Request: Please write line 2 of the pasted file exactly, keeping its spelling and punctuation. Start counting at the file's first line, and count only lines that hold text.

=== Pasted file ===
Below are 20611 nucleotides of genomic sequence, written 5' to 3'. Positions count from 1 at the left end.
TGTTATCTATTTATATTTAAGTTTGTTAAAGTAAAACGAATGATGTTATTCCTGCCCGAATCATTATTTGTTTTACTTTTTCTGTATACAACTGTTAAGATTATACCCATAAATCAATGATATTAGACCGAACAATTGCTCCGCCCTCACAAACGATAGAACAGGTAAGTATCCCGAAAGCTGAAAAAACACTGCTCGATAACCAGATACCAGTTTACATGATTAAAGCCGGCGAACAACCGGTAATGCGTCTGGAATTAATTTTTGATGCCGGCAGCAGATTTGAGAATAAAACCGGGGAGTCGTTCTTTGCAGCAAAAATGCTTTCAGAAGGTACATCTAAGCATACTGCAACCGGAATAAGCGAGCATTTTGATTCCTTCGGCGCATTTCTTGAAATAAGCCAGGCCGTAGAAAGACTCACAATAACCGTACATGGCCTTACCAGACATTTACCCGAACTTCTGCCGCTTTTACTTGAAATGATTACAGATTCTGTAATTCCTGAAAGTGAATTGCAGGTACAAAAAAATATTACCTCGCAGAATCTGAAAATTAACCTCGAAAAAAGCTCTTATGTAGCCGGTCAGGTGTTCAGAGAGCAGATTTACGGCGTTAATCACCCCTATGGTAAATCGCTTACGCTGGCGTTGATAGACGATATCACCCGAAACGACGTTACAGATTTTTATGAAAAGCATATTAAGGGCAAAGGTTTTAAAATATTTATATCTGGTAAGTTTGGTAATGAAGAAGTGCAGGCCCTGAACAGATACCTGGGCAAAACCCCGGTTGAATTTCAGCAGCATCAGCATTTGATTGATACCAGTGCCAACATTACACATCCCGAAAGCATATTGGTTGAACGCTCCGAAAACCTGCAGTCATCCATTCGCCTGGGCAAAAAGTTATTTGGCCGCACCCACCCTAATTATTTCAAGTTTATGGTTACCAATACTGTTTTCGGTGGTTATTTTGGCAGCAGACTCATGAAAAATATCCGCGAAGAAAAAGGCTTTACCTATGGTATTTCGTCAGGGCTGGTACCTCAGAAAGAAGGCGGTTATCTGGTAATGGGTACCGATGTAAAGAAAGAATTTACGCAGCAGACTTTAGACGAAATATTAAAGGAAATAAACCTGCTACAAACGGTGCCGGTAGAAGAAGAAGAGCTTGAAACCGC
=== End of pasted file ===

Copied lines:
TGTTATCTATTTATATTTAAGTTTGTTAAAGTAAAACGAATGATGTTATTCCTGCCCGAATCATTATTTGTTTTACTTTTTCTGTATACAACTGTTAAGATTATACCCATAAATCAATGATATTAGACCGAACAATTGCTCCGCCCTCACAAACGATAGAACAGGTAAGTATCCCGAAAGCTGAAAAAACACTGCTCGATAACCAGATACCAGTTTACATGATTAAAGCCGGCGAACAACCGGTAATGCGTCTGGAATTAATTTTTGATGCCGGCAGCAGATTTGAGAATAAAACCGGGGAGTCGTTCTTTGCAGCAAAAATGCTTTCAGAAGGTACATCTAAGCATACTGCAACCGGAATAAGCGAGCATTTTGATTCCTTCGGCGCATTTCTTGAAATAAGCCAGGCCGTAGAAAGACTCACAATAACCGTACATGGCCTTACCAGACATTTACCCGAACTTCTGCCGCTTTTACTTGAAATGATTACAGATTCTGTAATTCCTGAAAGTGAATTGCAGGTACAAAAAAATATTACCTCGCAGAATCTGAAAATTAACCTCGAAAAAAGCTCTTATGTAGCCGGTCAGGTGTTCAGAGAGCAGATTTACGGCGTTAATCACCCCTATGGTAAATCGCTTACGCTGGCGTTGATAGACGATATCACCCGAAACGACGTTACAGATTTTTATGAAAAGCATATTAAGGGCAAAGGTTTTAAAATATTTATATCTGGTAAGTTTGGTAATGAAGAAGTGCAGGCCCTGAACAGATACCTGGGCAAAACCCCGGTTGAATTTCAGCAGCATCAGCATTTGATTGATACCAGTGCCAACATTACACATCCCGAAAGCATATTGGTTGAACGCTCCGAAAACCTGCAGTCATCCATTCGCCTGGGCAAAAAGTTATTTGGCCGCACCCACCCTAATTATTTCAAGTTTATGGTTACCAATACTGTTTTCGGTGGTTATTTTGGCAGCAGACTCATGAAAAATATCCGCGAAGAAAAAGGCTTTACCTATGGTATTTCGTCAGGGCTGGTACCTCAGAAAGAAGGCGGTTATCTGGTAATGGGTACCGATGTAAAGAAAGAATTTACGCAGCAGACTTTAGACGAAATATTAAAGGAAATAAACCTGCTACAAACGGTGCCGGTAGAAGAAGAAGAGCTTGAAACCGC